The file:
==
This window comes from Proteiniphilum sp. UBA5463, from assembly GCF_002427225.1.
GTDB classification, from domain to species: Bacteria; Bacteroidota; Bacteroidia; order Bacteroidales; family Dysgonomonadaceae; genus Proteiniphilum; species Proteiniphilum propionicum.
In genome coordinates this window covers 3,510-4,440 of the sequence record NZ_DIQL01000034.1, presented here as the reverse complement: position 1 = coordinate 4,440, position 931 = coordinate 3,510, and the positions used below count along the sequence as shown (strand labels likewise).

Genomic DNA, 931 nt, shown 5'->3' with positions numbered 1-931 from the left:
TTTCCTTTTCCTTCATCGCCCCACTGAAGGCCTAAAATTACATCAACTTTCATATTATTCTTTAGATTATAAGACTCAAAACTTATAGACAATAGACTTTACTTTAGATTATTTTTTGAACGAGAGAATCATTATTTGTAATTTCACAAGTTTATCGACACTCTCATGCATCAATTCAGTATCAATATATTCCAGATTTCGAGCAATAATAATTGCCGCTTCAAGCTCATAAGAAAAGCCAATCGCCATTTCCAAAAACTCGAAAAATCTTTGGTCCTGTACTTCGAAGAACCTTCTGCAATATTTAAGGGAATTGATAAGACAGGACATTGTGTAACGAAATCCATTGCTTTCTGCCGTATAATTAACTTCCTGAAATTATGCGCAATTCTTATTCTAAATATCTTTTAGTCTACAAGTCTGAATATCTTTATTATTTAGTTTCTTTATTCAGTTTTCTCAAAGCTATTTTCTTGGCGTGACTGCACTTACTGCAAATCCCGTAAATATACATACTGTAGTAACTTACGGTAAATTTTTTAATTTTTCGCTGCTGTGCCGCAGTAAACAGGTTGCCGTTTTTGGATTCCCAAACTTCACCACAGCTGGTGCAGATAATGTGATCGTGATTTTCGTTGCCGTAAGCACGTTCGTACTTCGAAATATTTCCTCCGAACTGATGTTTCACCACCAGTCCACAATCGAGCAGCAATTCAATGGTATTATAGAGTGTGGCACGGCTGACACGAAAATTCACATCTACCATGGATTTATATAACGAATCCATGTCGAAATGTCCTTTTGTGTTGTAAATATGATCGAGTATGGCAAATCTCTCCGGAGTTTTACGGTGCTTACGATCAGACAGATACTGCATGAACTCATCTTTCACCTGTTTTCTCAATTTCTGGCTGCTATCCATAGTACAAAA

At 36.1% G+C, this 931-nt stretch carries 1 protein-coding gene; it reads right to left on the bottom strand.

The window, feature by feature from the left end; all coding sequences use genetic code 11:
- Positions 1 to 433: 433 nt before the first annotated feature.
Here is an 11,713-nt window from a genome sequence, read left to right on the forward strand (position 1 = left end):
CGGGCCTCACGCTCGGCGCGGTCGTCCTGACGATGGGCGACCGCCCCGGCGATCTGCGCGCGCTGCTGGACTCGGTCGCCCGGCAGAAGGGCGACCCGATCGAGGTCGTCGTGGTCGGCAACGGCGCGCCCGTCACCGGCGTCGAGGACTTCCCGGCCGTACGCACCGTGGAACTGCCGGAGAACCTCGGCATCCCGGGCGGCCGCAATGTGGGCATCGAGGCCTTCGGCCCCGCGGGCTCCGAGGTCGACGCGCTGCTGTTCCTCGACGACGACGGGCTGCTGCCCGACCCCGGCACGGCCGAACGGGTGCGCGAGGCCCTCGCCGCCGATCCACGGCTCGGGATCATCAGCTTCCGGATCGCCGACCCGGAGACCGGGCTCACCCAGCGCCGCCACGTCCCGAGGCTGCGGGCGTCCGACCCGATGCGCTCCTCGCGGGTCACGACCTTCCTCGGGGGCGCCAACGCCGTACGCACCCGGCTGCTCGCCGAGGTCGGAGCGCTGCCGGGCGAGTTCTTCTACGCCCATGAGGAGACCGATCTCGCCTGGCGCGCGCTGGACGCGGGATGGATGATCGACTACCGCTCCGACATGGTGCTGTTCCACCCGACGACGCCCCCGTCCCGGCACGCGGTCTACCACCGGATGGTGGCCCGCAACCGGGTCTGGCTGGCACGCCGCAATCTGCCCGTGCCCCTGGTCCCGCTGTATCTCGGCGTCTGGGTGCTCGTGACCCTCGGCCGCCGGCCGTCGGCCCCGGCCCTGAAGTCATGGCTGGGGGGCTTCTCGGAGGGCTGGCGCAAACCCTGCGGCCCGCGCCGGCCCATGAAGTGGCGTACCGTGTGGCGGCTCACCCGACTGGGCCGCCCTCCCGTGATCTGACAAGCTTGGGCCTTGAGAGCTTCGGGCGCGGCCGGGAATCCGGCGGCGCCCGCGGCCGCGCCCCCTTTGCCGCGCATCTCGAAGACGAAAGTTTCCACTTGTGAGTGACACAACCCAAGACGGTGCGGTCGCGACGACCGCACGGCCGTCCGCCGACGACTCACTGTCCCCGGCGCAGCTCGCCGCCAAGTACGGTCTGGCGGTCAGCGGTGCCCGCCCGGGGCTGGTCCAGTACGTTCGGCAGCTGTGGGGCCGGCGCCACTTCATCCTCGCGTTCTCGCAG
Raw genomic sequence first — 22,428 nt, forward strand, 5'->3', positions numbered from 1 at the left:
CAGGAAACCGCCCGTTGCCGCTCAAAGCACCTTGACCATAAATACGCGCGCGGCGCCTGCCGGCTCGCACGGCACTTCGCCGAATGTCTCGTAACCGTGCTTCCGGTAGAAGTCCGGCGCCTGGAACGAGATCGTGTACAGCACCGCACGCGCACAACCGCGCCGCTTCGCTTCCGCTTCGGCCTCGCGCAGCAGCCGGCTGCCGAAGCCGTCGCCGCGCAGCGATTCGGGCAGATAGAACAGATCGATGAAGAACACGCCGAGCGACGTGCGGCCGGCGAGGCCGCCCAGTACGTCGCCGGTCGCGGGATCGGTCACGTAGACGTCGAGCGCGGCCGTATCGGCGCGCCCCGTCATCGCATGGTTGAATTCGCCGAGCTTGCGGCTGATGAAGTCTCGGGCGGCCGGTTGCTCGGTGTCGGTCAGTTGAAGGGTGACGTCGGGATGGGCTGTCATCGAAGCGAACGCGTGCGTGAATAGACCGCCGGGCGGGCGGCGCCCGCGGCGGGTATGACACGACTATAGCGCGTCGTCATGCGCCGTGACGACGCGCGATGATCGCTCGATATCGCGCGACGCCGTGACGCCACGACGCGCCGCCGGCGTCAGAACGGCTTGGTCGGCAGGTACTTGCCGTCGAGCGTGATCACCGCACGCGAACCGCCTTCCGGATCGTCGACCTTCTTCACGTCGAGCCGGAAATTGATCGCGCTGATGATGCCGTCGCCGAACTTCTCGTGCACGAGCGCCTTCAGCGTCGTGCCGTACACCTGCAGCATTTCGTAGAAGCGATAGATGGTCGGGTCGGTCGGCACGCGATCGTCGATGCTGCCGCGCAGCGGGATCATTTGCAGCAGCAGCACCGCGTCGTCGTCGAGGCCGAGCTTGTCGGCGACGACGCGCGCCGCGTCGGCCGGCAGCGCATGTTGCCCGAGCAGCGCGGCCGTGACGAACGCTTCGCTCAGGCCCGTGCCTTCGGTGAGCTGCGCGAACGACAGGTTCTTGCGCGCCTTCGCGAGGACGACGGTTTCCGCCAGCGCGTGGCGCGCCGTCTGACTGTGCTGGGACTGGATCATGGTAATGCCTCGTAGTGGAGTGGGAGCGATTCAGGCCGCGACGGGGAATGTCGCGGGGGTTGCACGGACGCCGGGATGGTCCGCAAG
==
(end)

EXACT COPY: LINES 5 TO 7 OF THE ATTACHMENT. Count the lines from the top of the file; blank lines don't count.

TTTCCTTTTCCTTCATCGCCCCACTGAAGGCCTAAAATTACATCAACTTTCATATTATTCTTTAGATTATAAGACTCAAAACTTATAGACAATAGACTTTACTTTAGATTATTTTTTGAACGAGAGAATCATTATTTGTAATTTCACAAGTTTATCGACACTCTCATGCATCAATTCAGTATCAATATATTCCAGATTTCGAGCAATAATAATTGCCGCTTCAAGCTCATAAGAAAAGCCAATCGCCATTTCCAAAAACTCGAAAAATCTTTGGTCCTGTACTTCGAAGAACCTTCTGCAATATTTAAGGGAATTGATAAGACAGGACATTGTGTAACGAAATCCATTGCTTTCTGCCGTATAATTAACTTCCTGAAATTATGCGCAATTCTTATTCTAAATATCTTTTAGTCTACAAGTCTGAATATCTTTATTATTTAGTTTCTTTATTCAGTTTTCTCAAAGCTATTTTCTTGGCGTGACTGCACTTACTGCAAATCCCGTAAATATACATACTGTAGTAACTTACGGTAAATTTTTTAATTTTTCGCTGCTGTGCCGCAGTAAACAGGTTGCCGTTTTTGGATTCCCAAACTTCACCACAGCTGGTGCAGATAATGTGATCGTGATTTTCGTTGCCGTAAGCACGTTCGTACTTCGAAATATTTCCTCCGAACTGATGTTTCACCACCAGTCCACAATCGAGCAGCAATTCAATGGTATTATAGAGTGTGGCACGGCTGACACGAAAATTCACATCTACCATGGATTTATATAACGAATCCATGTCGAAATGTCCTTTTGTGTTGTAAATATGATCGAGTATGGCAAATCTCTCCGGAGTTTTACGGTGCTTACGATCAGACAGATACTGCATGAACTCATCTTTCACCTGTTTTCTCAATTTCTGGCTGCTATCCATAGTACAAAA

At 36.1% G+C, this 931-nt stretch carries 1 protein-coding gene; it reads right to left on the bottom strand.

The window, feature by feature from the left end; all coding sequences use genetic code 11: